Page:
The Vision from the Barque

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The Vision from the Barque

By | 2015-10-12T22:28:34+00:00 October 13, 2015|Catholicism, New Evangelization|

“Alexander Throckmorton”

In youth my wings were strong and tireless,
But I did not know the mountains.
In age I know the mountains
But my weary wings could not follow my vision –
Genius is wisdom and youth.

–Edgar Lee Masters (1868-1950)

Try as you may, you will not find 20th-century American poet Edgar Lee Masters’ “Alexander Throckmorton” in the Norton Anthology of American Poetry. Nor is it likely that this petite poem, expressing a man’s lament for a life that never could combine the capacities of youth and the wisdom of maturity, was on the mind of anyone who came to St. Matthew’s Cathedral in Washington, DC, last month to listen to Pope Francis address the American bishops. Nevertheless, something in “Alexander Throckmorton” struck Pope Francis as meaningful and worthy of inclusion into his remarks that afternoon. As such, perhaps we could benefit from a closer look at the poem and the ways in which Francis’ appeal to it may encourage us to proclaim the Gospel in our daily lives as Americans.

The entire poem, a mere five lines, is quite simple in its narrative structure. The narrator provides a description of two ages in his life and then makes a declaration. In the age of his youth, the speaker had both strength and stamina, but lacked knowledge of “the mountains.” Conversely, in his maturity, he has come to possess the knowledge he had lacked in youth, but presently his “weary wings” deny him the chance to pursue what he sees. This inability leads him to conclude that “Genius is wisdom and youth.” Genius has ultimately escaped Alexander Throckmorton because in his youth he lacked wisdom and in his wise old age he lacked youthful vitality. In light of his failure, the poem’s terse last line is tinged with discouragement. He seems resigned to the fact that genius is definitively out of reach, like the vision that lies beyond the mountains.

How did Pope Francis, the former literature teacher, weave this melancholic poem into his exhortatory address to the bishops? One might think he would use it to rail against a fatalistic culture. Instead, he chose to baptize a part of Masters’ poem, making it the very prescription for what ails us. Speaking to the American prelates he said:

Nor am I unaware of the efforts made over the years to build up the Church amid the prairies, mountains, cities and suburbs of a frequently inhospitable land, where frontiers are always provisional and easy answers do not always work. What does work is the combination of the epic struggle of the pioneers and the homely wisdom and endurance of the settlers. As one of your poets has put it, ‘strong and tireless wings’ combined with the wisdom of one who ‘knows the mountains.’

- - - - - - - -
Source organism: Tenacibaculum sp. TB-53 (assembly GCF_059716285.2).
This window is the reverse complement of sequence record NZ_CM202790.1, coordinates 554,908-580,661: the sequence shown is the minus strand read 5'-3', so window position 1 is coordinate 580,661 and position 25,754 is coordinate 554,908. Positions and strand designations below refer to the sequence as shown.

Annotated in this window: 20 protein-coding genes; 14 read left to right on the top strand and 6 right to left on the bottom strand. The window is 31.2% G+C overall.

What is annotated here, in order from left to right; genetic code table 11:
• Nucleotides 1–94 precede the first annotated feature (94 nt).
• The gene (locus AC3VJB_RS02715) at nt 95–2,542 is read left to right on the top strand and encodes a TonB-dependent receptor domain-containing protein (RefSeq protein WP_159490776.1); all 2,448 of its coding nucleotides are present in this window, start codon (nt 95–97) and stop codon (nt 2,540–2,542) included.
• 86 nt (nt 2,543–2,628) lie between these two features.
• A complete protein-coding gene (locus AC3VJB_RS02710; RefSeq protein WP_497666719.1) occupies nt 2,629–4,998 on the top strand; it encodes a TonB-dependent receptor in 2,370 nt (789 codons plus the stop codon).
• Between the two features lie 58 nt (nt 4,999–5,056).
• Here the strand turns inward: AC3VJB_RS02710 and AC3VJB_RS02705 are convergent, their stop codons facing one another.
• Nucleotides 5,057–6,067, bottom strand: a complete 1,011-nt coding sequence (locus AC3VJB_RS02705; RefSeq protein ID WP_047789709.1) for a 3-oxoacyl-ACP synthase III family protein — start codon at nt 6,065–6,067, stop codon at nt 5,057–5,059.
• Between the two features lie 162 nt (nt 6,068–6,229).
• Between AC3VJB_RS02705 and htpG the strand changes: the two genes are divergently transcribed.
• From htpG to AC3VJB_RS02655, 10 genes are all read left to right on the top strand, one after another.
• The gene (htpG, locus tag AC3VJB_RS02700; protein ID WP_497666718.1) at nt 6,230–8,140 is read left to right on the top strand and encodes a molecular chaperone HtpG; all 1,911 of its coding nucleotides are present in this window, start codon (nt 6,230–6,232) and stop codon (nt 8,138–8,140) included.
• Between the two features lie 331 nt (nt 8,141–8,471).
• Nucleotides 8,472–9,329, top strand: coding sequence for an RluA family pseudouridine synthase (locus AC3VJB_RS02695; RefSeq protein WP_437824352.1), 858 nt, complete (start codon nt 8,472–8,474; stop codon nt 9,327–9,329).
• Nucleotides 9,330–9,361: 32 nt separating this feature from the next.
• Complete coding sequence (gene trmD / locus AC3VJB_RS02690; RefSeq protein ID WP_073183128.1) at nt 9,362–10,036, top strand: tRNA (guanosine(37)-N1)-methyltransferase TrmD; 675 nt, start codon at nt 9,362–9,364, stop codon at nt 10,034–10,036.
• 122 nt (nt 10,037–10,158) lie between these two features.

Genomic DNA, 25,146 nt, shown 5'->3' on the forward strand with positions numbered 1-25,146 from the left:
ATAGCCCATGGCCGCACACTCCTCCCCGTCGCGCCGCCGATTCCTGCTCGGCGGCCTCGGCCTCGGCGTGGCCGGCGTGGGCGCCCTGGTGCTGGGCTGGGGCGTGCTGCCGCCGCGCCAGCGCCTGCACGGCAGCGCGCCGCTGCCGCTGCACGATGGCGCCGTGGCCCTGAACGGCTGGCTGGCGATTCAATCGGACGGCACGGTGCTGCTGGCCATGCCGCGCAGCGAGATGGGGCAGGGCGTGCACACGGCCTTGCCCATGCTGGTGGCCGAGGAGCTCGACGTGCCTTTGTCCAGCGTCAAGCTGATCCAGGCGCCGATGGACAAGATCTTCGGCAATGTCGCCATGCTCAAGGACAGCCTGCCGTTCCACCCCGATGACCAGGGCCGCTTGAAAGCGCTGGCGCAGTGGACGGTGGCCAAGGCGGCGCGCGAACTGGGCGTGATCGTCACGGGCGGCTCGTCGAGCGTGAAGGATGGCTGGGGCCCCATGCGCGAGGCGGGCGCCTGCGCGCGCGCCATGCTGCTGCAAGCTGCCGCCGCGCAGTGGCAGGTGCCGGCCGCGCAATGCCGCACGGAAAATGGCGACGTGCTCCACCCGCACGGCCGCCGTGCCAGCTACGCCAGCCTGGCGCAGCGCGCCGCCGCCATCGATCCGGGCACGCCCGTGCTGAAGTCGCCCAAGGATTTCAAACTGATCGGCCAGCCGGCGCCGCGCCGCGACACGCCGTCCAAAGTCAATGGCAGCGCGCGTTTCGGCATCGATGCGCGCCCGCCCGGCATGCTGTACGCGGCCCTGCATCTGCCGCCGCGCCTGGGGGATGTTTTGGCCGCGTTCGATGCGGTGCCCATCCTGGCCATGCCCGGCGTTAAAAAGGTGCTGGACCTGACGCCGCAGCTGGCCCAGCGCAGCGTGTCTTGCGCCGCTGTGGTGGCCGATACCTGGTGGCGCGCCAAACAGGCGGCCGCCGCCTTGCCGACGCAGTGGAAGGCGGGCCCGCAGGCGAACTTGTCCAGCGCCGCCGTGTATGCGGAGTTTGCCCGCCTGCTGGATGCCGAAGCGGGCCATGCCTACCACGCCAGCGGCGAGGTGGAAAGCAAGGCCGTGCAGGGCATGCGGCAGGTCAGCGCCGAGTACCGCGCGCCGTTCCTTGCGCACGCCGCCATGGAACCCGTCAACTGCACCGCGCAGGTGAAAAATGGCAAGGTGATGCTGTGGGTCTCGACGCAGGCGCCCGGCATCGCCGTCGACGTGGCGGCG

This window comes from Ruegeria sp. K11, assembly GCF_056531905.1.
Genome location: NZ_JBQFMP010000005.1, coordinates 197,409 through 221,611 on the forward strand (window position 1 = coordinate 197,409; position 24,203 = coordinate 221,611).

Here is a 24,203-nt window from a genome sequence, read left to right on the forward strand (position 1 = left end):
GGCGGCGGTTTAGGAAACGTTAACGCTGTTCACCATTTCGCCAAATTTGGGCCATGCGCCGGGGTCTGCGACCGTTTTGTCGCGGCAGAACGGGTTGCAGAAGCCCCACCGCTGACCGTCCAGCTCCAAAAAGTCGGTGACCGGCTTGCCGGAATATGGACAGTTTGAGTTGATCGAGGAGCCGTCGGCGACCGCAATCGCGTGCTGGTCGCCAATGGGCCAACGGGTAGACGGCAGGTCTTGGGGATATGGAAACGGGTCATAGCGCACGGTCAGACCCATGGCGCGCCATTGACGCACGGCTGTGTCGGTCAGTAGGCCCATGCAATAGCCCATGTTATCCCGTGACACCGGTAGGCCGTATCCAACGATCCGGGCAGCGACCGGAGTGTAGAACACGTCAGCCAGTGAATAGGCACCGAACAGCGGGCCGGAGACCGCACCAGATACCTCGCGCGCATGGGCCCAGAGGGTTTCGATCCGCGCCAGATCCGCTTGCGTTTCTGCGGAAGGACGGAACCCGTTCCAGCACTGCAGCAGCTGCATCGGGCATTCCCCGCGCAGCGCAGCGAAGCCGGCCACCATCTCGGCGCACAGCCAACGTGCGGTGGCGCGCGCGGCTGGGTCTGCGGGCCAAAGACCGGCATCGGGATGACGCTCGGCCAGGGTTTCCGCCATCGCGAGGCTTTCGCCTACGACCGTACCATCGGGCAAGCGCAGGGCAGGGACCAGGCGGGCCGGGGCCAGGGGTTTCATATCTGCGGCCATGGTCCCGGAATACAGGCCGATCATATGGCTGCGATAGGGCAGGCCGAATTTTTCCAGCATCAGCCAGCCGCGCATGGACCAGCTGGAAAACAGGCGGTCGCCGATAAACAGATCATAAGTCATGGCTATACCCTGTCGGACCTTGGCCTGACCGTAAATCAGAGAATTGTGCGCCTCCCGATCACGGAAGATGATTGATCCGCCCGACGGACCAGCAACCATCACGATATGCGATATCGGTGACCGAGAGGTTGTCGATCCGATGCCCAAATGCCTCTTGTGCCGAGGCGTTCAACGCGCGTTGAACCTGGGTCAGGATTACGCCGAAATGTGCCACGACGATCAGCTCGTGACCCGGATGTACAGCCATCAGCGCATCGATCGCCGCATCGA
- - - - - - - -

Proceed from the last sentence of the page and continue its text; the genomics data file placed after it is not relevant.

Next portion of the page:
Pope Francis recognizes the difficulty the American Church faces. The Church wishes all people in this country to possess true wisdom and a true vitality. But more often than not, what she sees in the people to whom she ministers is neither. In place of wisdom she sees a foolishness that chases after worldly goods and glamour. Instead of a youthful vitality, Americans more recently seem weary—a weariness leading to disillusionment and divisiveness and ultimately to a despair of ever attaining “genius,” that unity of sagacity and childlike spirit that will satisfy our restless souls. In the absence of hope, the culture of false autonomy and the culture of death result.

This despair is not only external to the Church. It threatens to creep into the minds of the faithful and their pastors too. We begin to believe that our wings have become worn out and our spirit tired. Convinced that neither we nor anyone else can “follow our vision”—the Christian vision as found in Revelation, Sacred Tradition, and the Magisterium—our eyes begin to look not to the mountains of the Lord, but rather gaze decidedly east of Eden. Soon then, the ersatz gospel we preach with our words becomes a mere attempt to justify and rationalize our shortcomings in living out the true Gospel.

Pope Francis challenges his fellow bishops, and all of us, to something more. He calls on us to lift up our eyes to where they always should be. Setting aside the “easy answers,” the only reliable answer for us and our nation is the help that comes from a Church endowed with “strong and tireless wings” and wisdom of “the mountains.” From whence shall this help come? It shall come from the Lord! For it is only in the Lord that our “youth is renewed like the eagle’s” (Ps 103:5). It is only “to the godly that He hath given wisdom” (Sir 43:37). It is only in the Church, in a loving relationship with the Triune God, and in fidelity to His will, that we come to know the unsurpassable joy of the Gospel and the proclamation that the risen Christ, by His cross and resurrection, truly does “make all things new” (Rev 21:5).

How blessed indeed are we to have had Christ’s Vicar in our midst!  Pope Francis spoke eloquently in another address in Philadelphia about the family, saying, “Let us care for the family. Let us defend the family, because there our future is at stake.” Bishops from around the world are currently gathered in Rome to address the state of the family and issues surrounding family life. May we offer our prayers for them, especially our American bishops, that they may be strong and tireless defenders of such an important institution.

Image: Albert Bierstadt, Looking Down Yosemite Valley


About this Brother:

Br. Barnabas McHenry, O.P.

Br. Barnabas McHenry grew up in Buffalo, NY. He entered the Order in 2014 after graduating from the George Washington University with a B.A. in international affairs, concentrating on development in Latin America. He also studied for a semester at the International Center for Development Studies in San José, Costa Rica. On